So much work is being done every day by the technical community to improve Hyperledger’s projects. We thought it be interesting to visualize the software development based on the commit history in git. Below, you’ll find videos of two of Hyperledger’s framework projects: Sawtooth and Fabric.
Starting with Hyperledger Sawtooth, you can see the project evolve during the 2016 POCs. As we reach fall we are able to open source a lot of that POC code and you see an explosion of new code around September.
Through these usage trials we learned what of the initial design was sound and what needed changes. During early winter you see the new design get built out. Once that matured around January you see where we removed the legacy code from the master branch and a chunk of the tree vanishes. This is the point where App / Dapp developers started using the new Sawtooth 0.8 API.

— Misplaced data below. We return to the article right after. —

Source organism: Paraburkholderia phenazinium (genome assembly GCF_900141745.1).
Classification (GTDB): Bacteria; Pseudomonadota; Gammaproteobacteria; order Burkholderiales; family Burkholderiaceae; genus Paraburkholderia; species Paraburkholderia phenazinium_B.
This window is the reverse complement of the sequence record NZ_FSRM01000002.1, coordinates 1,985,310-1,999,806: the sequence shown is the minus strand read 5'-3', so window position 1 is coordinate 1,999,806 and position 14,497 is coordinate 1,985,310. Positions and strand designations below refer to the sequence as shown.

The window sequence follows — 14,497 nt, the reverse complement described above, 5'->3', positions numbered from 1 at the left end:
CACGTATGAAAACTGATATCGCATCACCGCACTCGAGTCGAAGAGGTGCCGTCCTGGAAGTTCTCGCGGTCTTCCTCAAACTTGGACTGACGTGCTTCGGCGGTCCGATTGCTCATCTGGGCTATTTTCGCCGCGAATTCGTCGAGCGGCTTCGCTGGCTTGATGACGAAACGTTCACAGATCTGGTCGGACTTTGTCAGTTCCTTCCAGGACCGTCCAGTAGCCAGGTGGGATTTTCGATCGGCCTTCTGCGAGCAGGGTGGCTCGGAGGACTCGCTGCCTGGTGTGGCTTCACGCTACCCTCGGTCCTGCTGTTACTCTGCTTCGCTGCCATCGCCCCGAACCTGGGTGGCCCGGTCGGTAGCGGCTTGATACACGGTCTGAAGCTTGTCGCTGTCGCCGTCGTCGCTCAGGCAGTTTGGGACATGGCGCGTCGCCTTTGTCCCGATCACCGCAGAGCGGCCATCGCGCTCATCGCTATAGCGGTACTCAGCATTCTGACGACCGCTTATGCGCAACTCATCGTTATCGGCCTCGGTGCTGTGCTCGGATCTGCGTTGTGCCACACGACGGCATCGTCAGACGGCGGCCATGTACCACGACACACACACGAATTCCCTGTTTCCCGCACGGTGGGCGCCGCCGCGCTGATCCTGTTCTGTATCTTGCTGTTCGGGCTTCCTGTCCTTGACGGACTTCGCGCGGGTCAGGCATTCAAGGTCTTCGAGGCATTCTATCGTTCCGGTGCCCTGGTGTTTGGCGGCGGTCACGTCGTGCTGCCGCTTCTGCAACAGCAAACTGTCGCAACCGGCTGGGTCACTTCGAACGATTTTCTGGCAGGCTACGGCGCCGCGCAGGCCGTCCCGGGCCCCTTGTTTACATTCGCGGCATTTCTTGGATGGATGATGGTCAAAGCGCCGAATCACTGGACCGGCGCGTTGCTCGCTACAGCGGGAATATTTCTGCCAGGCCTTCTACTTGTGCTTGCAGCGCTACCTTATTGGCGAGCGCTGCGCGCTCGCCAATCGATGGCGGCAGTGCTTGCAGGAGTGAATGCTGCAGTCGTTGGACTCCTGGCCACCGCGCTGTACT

We are now at a point of interface stability which is one of the key triggers for declaring a Sawtooth v1.0 release. SDKs are available for a variety of languages (go, c++, java, node, python,… ) using it. There are more things we want to do before declaring 1.0 but the API for writing business logic is substantially simplified.
As for Hyperledger Fabric, there are 23 companies and a bunch of individuals (27 without an affiliation in their email signature) represented and 130 developers in total that have contributed to Hyperledger Fabric thus far. Top companies by contribution are: IBM, State Street Bank, Digital Asset Holdings, IT People, Linux Foundation, DTCC, Hitachi, Wanda Group, Fujitsu, Hyperchain, and Huawei Technologies.
There’s been a huge amount of work delivering the architectural refactor since the Fabric v0.6 release last fall, including a new approach to consensus, chaincode lifecycle management, support for pluggable membership services providers, multi-channel support, a redesigned ledger, pluggable database support and so much more.
You might want to join the other engineers working on these or one of the other Hyperledger projects! You can plug into the Hyperledger community at github, Rocket.Chat the wiki or our mailing list. You can also follow Hyperledger on Twitter or email us with any questions: email@example.com.